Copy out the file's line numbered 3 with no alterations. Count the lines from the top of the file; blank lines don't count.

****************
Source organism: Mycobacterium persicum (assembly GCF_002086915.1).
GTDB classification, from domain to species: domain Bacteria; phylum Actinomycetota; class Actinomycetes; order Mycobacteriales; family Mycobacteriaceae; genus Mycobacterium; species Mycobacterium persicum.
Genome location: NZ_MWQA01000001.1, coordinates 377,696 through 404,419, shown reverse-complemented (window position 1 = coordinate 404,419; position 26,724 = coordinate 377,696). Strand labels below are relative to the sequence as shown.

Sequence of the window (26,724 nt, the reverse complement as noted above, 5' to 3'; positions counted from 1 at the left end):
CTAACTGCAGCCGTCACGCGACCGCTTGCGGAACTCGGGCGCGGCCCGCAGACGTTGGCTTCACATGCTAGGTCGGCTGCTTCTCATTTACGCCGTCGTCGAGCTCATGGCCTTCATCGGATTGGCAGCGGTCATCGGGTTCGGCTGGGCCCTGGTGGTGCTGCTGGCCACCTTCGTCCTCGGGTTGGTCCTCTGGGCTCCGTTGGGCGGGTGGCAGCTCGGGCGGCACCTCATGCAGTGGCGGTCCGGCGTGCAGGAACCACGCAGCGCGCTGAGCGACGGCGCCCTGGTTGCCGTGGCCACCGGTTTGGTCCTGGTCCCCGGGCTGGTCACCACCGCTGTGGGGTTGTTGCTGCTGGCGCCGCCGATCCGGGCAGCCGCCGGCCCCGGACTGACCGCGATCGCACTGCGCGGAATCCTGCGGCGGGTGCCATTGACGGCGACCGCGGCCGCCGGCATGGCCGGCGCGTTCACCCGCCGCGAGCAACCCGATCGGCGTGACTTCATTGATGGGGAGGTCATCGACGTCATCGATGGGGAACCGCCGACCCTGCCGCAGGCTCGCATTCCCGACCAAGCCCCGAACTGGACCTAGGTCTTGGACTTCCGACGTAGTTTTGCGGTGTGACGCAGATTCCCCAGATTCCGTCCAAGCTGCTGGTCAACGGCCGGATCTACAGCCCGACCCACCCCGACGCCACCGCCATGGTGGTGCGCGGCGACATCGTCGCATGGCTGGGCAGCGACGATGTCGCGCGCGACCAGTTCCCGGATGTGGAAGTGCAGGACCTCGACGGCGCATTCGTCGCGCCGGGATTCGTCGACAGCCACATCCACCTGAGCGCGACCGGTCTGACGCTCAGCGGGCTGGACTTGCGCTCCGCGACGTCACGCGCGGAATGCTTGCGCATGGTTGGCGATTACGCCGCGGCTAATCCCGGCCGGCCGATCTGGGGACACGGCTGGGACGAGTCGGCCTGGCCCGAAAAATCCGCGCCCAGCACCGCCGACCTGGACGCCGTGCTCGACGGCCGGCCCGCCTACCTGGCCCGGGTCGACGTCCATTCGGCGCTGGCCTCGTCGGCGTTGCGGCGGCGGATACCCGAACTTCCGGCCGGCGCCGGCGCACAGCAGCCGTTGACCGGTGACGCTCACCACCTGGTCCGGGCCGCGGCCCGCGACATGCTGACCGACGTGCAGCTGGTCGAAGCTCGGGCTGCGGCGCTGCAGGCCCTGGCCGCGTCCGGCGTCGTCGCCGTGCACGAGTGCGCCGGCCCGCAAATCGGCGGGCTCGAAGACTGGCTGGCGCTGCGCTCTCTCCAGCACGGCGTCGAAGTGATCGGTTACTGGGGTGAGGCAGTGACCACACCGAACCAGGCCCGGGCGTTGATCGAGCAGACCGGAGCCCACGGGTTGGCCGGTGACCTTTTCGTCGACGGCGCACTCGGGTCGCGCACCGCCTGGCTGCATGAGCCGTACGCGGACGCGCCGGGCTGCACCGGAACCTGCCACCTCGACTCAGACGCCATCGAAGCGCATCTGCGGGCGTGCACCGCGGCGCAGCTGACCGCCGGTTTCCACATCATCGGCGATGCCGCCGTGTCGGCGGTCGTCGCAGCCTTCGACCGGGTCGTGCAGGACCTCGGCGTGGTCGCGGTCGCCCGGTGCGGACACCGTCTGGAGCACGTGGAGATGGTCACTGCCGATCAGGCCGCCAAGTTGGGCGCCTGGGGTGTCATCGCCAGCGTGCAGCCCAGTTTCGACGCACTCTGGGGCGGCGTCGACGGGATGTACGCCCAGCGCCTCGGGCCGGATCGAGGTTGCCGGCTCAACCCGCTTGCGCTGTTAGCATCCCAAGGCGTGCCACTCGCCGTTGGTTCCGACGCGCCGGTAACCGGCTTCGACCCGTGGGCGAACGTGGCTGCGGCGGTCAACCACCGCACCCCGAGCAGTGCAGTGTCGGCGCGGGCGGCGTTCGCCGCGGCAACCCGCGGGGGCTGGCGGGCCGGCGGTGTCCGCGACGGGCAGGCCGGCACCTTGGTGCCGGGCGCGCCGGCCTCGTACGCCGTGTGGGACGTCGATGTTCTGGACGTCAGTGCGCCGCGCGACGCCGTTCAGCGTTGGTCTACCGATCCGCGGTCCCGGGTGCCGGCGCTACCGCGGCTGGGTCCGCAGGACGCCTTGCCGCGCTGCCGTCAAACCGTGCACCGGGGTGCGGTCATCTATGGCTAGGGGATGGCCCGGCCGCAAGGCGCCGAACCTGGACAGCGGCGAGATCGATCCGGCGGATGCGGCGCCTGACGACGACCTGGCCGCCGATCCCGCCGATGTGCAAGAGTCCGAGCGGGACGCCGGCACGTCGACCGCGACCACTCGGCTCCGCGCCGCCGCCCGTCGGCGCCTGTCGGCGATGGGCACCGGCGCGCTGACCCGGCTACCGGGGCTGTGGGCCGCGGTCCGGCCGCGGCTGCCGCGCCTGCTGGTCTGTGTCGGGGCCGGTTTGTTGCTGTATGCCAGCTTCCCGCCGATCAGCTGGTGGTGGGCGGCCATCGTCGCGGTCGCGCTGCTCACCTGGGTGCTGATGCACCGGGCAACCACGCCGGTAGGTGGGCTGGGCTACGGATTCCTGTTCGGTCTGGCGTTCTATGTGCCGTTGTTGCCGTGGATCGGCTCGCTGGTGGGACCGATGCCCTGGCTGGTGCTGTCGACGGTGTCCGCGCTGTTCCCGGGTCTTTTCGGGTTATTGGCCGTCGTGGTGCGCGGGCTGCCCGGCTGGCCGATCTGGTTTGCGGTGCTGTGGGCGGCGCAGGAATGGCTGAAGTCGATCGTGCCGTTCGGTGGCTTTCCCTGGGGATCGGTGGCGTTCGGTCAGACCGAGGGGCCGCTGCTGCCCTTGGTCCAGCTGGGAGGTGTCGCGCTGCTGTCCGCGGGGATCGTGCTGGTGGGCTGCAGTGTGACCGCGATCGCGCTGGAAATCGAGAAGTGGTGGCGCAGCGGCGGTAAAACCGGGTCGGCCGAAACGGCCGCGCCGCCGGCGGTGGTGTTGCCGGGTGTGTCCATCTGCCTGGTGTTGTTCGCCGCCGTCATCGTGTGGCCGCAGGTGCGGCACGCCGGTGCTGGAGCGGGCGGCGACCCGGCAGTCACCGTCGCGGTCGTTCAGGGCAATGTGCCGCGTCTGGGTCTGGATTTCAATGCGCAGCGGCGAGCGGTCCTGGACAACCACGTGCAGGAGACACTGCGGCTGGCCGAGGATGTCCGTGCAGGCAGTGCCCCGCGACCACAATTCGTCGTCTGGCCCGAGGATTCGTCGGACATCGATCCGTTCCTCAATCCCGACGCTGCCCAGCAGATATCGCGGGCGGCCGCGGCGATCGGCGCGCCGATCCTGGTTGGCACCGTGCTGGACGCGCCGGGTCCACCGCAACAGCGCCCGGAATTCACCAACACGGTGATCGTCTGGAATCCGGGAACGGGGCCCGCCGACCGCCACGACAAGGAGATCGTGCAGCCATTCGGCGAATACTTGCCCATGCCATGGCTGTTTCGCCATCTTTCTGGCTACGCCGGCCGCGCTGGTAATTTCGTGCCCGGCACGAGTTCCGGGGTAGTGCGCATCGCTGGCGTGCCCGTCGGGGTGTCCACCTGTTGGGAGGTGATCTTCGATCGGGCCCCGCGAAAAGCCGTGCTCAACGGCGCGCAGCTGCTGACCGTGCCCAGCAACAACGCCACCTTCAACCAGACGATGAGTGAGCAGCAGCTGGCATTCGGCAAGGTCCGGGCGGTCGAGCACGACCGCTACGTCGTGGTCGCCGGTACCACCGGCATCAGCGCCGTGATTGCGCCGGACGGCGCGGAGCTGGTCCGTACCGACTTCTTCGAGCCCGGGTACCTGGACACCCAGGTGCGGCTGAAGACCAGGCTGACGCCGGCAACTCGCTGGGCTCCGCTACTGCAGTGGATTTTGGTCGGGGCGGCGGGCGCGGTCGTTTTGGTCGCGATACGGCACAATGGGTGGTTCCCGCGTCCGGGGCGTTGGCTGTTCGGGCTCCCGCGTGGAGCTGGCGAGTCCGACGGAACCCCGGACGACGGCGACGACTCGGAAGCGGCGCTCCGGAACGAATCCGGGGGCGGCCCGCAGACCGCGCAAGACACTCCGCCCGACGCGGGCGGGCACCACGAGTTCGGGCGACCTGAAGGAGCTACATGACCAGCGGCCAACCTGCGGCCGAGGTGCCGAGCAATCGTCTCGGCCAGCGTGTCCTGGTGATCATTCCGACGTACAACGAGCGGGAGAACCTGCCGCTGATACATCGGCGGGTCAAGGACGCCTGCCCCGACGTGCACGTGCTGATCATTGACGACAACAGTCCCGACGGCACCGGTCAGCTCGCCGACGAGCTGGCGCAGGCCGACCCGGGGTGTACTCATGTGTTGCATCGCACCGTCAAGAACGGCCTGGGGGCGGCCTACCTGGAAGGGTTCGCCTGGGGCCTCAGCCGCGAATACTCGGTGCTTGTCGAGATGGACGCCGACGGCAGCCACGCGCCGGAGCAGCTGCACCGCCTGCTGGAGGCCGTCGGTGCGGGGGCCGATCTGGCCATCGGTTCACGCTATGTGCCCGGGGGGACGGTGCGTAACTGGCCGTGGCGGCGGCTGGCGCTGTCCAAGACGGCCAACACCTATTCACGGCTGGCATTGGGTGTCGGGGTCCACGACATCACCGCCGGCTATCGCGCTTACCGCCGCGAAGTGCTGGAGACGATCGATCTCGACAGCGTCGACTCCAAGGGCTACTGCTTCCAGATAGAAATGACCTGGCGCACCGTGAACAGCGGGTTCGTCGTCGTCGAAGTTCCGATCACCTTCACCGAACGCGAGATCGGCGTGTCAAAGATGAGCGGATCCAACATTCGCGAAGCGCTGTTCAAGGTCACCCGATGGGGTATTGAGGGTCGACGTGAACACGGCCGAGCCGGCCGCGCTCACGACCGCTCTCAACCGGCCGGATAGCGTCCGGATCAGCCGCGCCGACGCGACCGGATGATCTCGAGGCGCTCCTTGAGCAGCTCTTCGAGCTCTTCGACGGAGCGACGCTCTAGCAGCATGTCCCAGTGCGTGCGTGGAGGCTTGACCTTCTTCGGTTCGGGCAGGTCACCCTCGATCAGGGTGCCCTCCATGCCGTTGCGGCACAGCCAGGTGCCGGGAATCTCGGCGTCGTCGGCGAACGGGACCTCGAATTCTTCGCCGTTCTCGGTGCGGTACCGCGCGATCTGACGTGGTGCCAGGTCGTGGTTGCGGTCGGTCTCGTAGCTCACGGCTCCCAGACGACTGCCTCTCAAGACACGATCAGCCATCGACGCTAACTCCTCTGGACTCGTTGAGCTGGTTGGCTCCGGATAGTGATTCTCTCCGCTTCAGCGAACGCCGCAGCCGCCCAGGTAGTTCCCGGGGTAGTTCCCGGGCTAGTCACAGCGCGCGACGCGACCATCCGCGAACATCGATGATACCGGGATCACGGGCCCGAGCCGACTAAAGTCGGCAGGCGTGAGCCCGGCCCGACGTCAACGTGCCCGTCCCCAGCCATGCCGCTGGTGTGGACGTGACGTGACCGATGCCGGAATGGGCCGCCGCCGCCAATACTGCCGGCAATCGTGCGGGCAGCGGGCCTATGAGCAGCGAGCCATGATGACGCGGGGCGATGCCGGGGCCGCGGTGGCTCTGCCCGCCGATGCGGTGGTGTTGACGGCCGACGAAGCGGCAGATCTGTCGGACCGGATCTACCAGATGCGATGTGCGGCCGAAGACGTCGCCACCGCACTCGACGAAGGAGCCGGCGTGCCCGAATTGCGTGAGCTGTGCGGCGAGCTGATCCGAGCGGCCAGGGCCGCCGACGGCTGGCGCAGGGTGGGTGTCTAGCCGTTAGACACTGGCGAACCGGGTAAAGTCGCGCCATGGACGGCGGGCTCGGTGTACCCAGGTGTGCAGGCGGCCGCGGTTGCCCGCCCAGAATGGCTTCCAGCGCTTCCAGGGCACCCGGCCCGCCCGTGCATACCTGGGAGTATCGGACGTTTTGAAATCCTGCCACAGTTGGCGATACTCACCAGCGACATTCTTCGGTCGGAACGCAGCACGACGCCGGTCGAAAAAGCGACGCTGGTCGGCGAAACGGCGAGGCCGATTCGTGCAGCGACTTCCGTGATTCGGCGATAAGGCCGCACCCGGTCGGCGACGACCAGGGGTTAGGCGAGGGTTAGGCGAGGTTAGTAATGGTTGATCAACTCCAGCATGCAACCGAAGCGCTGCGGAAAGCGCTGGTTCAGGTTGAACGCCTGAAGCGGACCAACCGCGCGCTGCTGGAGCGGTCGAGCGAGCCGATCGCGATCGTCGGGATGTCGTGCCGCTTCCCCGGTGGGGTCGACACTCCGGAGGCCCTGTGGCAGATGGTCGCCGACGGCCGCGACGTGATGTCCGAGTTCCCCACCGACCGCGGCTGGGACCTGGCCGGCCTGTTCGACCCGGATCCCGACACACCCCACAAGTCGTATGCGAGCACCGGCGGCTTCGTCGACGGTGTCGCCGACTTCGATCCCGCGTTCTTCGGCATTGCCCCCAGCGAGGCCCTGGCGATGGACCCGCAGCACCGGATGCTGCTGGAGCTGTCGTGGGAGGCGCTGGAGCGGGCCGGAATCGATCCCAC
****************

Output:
Genome location: NZ_MWQA01000001.1, coordinates 377,696 through 404,419, shown reverse-complemented (window position 1 = coordinate 404,419; position 26,724 = coordinate 377,696). Strand labels below are relative to the sequence as shown.